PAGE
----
Invited Plenary presented at the 13th Annual National Congress of the Association for Mathematics Education of South Africa (AMESA), 2-6 July, Uplands College, White River, Mpumalanga, South Africa. All rights reserved. Through visual animation, Sketchpad can also bring to life the topic of solving simultaneous linear equations. For example, learners could use a sketch as shown in Figure 9 to investigate which of Henri or Emile would win a race of 150 m, if they have respective running speeds of 2.5 m/s and 1 m/s, and Henri has a head start of 45 m. To enhance the connection with the underlying mathematics linear graphs of their respective distances against time can be drawn in the same sketch. Changing the speeds or head start given to Henri further allows learners to dynamically investigate a whole range of different related problems. Figure 9 An example of modeling a geometric concept Traditionally the concept of perpendicular bisector is just introduced by definition as a "line that perpendicularly bisects a line segment". This is usually followed by a description of how one can construct a perpendicular bisector of a line segment by compass, and perhaps a proof using congruency that the construction actually works. Next follows the theorem that the perpendicular bisectors of a triangle are always concurrent (and that the point of concurrency is the circumcentre of the circumcircle of the triangle). Apart from the fact that FET learners are no longer required to prove this result, no effort is usually made to connect this result to any real world context. In De Villiers (2003) the concept of perpendicular bisector is NOT presented directly at first, but learners and prospective teachers are first given the following realistic problem to investigate with a ready-made sketch in Sketchpad: In a developing country like South Africa, there are many remote rural areas where people do not have access to safe, clean water, and are dependent on nearby rivers or streams for their water supply. Apart from being unreliable due to frequent droughts, these rivers and streams are often muddy and unfit for human consumption. Suppose the government wants to build a water reservoir and purification plant for four villages in such a remote, rural area. Where should they place the water reservoir so that it is the same distance from all four villages?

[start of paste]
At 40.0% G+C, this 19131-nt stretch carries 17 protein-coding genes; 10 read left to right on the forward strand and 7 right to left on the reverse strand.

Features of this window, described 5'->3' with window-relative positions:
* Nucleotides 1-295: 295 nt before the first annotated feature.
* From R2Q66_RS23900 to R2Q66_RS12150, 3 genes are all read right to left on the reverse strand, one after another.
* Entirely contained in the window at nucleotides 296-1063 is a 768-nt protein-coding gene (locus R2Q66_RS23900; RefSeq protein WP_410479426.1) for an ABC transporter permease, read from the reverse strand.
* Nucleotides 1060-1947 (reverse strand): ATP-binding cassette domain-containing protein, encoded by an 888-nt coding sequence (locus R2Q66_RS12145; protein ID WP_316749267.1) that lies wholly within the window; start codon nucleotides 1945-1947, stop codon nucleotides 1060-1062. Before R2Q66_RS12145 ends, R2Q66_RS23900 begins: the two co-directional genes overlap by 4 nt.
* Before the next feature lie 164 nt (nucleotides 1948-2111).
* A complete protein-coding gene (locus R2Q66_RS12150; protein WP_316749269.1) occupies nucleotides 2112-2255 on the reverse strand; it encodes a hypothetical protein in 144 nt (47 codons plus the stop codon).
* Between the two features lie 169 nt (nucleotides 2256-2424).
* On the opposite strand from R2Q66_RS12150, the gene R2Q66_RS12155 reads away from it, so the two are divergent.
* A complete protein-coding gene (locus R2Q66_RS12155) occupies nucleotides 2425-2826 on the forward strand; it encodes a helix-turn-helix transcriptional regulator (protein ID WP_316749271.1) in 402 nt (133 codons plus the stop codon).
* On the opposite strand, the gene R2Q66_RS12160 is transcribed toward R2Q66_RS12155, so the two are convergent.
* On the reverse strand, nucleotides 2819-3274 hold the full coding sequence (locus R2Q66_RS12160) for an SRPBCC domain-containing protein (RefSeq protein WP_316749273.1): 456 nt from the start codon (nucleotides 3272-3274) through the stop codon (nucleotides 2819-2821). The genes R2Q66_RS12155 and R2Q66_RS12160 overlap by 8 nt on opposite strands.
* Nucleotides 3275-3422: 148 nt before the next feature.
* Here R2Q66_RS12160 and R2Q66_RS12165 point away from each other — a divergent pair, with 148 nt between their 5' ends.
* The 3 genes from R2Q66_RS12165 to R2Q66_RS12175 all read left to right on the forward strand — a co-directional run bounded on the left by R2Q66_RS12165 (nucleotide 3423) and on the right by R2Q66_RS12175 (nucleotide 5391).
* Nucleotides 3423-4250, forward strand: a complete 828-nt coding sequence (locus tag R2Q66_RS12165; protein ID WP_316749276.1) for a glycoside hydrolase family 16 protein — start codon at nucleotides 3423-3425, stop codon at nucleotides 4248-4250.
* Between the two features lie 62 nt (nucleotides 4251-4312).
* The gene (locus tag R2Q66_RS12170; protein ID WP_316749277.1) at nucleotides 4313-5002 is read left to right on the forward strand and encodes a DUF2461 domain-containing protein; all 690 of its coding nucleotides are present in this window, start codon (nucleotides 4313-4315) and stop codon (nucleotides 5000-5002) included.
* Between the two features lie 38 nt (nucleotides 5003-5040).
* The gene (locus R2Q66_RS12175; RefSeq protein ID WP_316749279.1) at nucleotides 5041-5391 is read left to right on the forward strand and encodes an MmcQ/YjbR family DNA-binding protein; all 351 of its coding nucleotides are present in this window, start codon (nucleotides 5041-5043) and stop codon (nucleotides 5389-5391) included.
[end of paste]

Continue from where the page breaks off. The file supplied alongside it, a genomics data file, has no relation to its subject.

Invited Plenary presented at the 13th Annual National Congress of the Association for Mathematics Education of South Africa (AMESA), 2-6 July, Uplands College, White River, Mpumalanga, South Africa. All rights reserved. After first using trial and error and dragging P until it is EQUIDISTANT from all four villages, learners and prospective teachers are asked to try and find a different, easier method of locating the desired position. In order to do this, they are encouraged to try and find all the equidistant points from two of the villages, and using the drag and TRACE function of Sketchpad, they find that all these equidistant points form a line bisecting the line segment connecting the two villages (and perpendicular to it). So here the concept of perpendicular bisector of a line segment is DEFINED as the "path (or locus) of all the points equidistant from the two endpoints of the segment". After constructing the four perpendicular bisectors of the sides of the quadrilateral to note that they all intersect in the desired point of equidistance, learners and prospective teachers are then asked whether one can always find a point equidistant from all four vertices, no matter the shape or size of the quadrilateral. Since most learners and prospective teachers usually expect it to be possible, they then find it SURPRISING when dragging the vertices of the quadrilateral that the perpendicular bisectors are no longer concurrent; i.e. in other words, that not all quadrilaterals have equi-distant points from their vertices! Having learners and prospective teachers construct a circle with its centre at the circumcentre (the point of concurrency) of the original quadrilateral, and passing through all four villages, the concept of "cyclic quadrilaterals" is now also introduced in a practical, meaningful context. (In contrast to the decontextualised way it is normally introduced in Grade 12). More-over, when we now move on to next investigate where a water reservoir should be placed so that it is equal distances from three villages, it now comes as a big SURPRISE when DRAGGING, that for a triangle, no matter the shape or size, the perpendicular bisectors always remain concurrent! As explained and discussed in Mudaly & De Villiers (2004), this surprise can now be effectively utilized to introduce proof to learners as a means of "explaining" why this result is always true. Part of both activities also requires learners and prospective teachers to identify what assumptions have been made to simplify the problems that may not necessarily be true in the real world, and how real world factors such as terrain or size of the villages, may affect the desired solution(s). Consideration is also given to examining the interesting (and challenging) situation of where to put the water reservoir for a quadrilateral that doesn't have concurrent perpendicular bisectors (i.e. a non-cyclic quadrilateral).